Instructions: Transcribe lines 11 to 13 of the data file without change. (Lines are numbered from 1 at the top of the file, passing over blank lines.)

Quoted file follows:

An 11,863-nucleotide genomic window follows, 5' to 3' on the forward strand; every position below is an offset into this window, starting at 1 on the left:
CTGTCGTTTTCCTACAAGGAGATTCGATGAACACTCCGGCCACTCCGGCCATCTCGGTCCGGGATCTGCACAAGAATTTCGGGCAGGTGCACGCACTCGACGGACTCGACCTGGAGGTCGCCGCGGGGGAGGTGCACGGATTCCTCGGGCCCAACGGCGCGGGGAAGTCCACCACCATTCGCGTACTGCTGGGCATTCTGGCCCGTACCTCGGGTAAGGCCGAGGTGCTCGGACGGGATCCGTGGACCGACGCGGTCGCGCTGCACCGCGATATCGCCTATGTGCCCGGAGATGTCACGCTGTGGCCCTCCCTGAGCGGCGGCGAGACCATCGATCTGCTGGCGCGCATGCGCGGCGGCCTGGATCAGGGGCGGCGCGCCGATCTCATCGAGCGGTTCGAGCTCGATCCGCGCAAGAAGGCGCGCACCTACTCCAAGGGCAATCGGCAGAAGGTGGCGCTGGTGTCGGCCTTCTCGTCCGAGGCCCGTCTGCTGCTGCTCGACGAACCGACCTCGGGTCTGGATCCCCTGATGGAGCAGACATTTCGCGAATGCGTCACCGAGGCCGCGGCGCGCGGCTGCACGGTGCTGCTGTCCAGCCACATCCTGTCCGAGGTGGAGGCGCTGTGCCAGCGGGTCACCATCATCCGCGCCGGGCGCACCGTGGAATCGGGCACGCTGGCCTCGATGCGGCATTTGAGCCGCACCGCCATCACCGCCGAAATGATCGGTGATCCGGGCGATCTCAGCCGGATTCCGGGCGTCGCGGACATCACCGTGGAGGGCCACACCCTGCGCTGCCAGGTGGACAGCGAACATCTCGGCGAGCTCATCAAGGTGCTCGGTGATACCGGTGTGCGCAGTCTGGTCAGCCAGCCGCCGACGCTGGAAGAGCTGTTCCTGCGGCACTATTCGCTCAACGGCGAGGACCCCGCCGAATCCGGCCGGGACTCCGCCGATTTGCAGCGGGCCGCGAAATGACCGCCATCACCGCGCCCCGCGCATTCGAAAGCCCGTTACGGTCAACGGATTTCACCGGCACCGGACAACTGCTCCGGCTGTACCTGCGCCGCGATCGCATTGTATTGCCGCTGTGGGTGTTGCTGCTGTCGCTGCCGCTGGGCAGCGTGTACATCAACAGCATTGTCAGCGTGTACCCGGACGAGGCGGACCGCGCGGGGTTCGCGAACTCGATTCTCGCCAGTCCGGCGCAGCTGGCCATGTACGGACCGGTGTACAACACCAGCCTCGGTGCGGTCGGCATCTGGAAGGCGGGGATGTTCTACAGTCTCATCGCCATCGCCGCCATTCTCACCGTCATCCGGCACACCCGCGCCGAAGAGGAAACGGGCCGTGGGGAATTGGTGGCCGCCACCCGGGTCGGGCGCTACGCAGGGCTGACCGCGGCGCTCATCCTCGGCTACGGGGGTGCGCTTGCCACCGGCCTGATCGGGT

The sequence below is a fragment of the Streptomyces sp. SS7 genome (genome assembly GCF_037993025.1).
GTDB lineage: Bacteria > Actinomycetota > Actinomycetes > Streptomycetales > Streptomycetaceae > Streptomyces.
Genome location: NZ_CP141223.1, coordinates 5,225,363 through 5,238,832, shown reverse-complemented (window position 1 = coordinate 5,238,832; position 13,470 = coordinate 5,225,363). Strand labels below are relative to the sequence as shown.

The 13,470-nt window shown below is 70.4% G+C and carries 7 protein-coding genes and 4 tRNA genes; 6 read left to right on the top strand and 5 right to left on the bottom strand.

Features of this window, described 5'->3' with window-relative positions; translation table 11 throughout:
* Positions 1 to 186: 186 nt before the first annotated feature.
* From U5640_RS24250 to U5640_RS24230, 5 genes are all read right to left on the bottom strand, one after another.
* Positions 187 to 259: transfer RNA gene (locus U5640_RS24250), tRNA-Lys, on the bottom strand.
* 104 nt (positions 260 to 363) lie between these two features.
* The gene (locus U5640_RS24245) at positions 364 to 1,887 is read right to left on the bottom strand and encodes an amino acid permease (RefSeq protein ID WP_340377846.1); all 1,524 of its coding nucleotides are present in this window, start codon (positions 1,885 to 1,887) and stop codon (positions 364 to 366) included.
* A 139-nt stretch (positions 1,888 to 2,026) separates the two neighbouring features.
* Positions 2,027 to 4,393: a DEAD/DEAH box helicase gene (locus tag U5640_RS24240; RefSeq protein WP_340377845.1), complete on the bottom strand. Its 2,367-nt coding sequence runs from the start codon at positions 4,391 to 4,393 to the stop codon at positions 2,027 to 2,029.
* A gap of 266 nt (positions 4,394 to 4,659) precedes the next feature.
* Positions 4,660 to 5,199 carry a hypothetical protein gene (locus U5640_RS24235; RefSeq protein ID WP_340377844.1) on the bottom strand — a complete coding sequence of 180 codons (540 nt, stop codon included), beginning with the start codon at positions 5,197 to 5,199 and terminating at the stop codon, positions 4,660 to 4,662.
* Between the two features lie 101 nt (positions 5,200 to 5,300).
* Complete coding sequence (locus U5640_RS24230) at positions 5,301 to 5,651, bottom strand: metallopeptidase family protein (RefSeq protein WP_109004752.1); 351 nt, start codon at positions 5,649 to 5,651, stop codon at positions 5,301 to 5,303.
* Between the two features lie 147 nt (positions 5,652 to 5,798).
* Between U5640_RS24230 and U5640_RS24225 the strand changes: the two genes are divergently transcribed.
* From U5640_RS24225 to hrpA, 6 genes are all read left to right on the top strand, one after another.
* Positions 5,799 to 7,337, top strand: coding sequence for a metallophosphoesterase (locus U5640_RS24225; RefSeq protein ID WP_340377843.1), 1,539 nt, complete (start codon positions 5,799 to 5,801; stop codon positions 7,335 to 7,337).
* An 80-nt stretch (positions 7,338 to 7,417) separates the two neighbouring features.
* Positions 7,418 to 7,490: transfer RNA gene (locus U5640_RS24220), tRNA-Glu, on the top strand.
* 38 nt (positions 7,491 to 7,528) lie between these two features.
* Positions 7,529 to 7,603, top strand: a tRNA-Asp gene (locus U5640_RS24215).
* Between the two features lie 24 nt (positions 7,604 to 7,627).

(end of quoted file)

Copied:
* 104 nt (positions 260 to 363) lie between these two features.
* The gene (locus U5640_RS24245) at positions 364 to 1,887 is read right to left on the bottom strand and encodes an amino acid permease (RefSeq protein ID WP_340377846.1); all 1,524 of its coding nucleotides are present in this window, start codon (positions 1,885 to 1,887) and stop codon (positions 364 to 366) included.
* A 139-nt stretch (positions 1,888 to 2,026) separates the two neighbouring features.